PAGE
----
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The EU-GCC Partnership: Security and Policy Challenges

By Michael Bauer, Christian-Peter Hanelt, Christian Koch

Michael Bauer, Christian-Peter Hanelt, Christian Koch: The EU-GCC Partnership: Security and Policy Challenges, Policy Brief, May 2010, Al-Jisr Project on EU-GCC Public Diplomacy and Outreach.


18.05.2010 · Forschungsgruppe Europa

Regional Security in the Gulf: From Conflict to Cooperation?

The Gulf constitutes a sub-complex of the greater Middle Eastern regional system with its own distinct security-political practices and challenges. It includes three regional great powers, i.e. Iran, Iraq, and Saudi Arabia, as well as regional small powers, such as Kuwait, Bahrain, Qatar, the United Arab Emirates, and Oman. Somewhat on the regional margins is Yemen, often regarded as a fragile state more concerned with its own domestic affairs than regional or international politics.

Since the emergence of the Gulf region as a geo-strategic space, it has gained a prominent place on the international security agenda. For this reason, various external actors have continuously played an important role in regional affairs. After the First World War, the UK was the main actor in terms of ensuring regional stability and guaranteeing Western strategic interests. Following the British withdrawal from its territories ‘East of Suez’ in the early 1970s, the US took over the role of an external balancer, cooperating with regional allies but also becoming ever-more militarily engaged in order to preserve the Gulf’s precarious stability.

A series of critical events – the Iranian Revolution of 1979, the Soviet Union’s invasion of Afghanistan in December 1979, the eight-year long Iran-Iraq War from 1980 until 1988, Saddam Hussein’s invasion of Kuwait in August 1990 and the resulting US Operation Desert Storm in January and February 1991 – intensified American engagement and led to the permanent stationing of troops in the region. In the 1990s, the US introduced a policy of dual-containment – an attempt to maintain regional stability by keeping both Iraq and Iran in check. Hence, whereas in many other regions of the world, the end of the Cold War resulted in a (not always successful) political process to replace balance of power practices with more cooperative security structures, the Gulf witnessed basically a continuation of the past.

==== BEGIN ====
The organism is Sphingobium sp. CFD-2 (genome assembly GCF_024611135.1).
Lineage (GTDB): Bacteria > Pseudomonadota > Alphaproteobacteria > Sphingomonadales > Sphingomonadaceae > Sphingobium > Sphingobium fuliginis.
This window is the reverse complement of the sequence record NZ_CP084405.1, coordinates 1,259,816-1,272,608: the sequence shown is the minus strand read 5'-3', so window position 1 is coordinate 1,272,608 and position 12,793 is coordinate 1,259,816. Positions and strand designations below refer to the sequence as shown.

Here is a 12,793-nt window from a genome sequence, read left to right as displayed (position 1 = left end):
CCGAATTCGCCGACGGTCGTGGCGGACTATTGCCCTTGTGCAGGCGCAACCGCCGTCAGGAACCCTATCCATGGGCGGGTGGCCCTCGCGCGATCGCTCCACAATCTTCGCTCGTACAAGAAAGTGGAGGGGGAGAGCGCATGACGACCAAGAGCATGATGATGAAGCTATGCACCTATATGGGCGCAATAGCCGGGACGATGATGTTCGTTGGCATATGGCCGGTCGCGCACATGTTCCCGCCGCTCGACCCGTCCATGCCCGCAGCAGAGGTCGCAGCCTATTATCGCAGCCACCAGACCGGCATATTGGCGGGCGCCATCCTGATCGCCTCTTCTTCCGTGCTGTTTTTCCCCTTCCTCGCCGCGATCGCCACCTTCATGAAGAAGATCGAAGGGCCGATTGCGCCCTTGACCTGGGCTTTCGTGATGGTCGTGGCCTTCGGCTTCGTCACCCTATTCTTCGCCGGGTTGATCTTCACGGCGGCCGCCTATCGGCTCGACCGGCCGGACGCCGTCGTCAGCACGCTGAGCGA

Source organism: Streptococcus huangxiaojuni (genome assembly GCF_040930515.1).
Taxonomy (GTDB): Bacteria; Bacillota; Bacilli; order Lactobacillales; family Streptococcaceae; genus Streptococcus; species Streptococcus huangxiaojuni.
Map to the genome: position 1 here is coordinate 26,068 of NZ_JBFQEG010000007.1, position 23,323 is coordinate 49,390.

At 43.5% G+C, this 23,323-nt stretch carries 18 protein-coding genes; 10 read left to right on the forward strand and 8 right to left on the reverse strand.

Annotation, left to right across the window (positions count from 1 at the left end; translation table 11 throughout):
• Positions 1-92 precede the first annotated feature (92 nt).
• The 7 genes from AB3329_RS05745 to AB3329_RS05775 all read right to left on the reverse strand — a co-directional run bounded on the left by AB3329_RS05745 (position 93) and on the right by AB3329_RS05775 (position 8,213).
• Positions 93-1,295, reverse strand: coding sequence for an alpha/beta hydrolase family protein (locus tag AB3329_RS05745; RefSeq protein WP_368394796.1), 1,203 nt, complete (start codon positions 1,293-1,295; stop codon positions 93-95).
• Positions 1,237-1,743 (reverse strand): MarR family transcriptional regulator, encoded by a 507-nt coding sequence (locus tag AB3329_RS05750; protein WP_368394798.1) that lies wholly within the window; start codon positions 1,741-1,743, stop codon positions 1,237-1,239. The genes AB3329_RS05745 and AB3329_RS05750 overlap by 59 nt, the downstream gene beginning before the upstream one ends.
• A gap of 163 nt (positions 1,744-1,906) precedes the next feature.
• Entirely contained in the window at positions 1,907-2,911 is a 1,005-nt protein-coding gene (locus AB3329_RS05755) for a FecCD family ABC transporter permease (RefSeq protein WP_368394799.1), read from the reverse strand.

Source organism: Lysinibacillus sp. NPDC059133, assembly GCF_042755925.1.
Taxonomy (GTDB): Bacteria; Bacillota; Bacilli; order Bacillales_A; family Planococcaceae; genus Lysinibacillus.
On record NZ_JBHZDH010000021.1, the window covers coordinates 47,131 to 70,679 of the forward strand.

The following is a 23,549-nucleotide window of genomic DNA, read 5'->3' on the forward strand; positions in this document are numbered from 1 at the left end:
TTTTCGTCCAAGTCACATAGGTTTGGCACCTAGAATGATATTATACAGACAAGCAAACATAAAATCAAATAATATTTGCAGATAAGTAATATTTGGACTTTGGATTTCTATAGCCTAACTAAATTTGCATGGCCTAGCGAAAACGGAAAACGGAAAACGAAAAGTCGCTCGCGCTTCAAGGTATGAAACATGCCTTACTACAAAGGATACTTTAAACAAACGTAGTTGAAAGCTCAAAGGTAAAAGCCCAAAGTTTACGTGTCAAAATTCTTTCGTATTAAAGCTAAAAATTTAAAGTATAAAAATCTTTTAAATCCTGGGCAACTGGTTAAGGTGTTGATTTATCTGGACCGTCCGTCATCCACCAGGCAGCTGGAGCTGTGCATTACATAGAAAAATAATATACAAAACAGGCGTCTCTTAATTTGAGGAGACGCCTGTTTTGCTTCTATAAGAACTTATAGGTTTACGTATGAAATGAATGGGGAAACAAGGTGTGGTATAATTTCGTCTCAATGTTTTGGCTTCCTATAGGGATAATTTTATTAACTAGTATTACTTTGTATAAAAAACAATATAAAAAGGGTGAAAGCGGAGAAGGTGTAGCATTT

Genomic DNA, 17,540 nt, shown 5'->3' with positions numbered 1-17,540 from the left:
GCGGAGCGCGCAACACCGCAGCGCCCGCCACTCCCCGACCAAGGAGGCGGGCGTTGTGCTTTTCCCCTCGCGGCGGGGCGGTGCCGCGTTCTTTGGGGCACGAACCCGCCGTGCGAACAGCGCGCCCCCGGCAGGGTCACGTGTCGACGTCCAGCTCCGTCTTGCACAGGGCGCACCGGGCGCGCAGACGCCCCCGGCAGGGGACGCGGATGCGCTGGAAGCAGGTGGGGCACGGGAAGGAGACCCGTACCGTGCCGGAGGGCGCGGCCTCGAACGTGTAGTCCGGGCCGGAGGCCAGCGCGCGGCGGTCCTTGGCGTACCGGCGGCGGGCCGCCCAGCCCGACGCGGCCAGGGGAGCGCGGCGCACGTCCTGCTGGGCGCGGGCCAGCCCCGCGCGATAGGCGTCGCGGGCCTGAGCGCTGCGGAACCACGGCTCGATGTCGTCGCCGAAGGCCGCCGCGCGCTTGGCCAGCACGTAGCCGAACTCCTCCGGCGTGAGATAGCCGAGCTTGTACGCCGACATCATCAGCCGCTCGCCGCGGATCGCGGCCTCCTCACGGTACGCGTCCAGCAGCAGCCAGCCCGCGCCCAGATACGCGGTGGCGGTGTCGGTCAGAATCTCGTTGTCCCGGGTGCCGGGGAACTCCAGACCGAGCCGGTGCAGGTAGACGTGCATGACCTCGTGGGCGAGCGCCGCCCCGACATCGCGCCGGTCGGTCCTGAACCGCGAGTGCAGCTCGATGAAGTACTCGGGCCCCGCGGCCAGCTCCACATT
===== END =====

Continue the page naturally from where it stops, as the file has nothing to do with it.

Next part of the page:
After the terrorist attacks of September 11, 2001, and with the increasing influence of neoconservative thinking in Washington, the US strategy towards the Gulf took another turn: active regime change in Iraq became a viable option that was both quickly formulated and implemented. The 2003 US-led invasion of Iraq removed Saddam Hussein. Washington policy-makers envisaged that Saddam’s regime would be replaced by a liberal and democratic government that would serve as an example for other countries in the region, essentially generating a democratic domino effect. The failure of this strategy, however, became quickly apparent as the inability of the USled coalition forces to establish a post-invasion order ultimately led to chaos and civil war-like conditions in Iraq and resulted in the final dismantling of the balance of power in the Gulf. The consequent uncertainty regarding the regional actors’ strategic ambitions was aggravated by the absence of a functioning framework in which security issues could be addressed.

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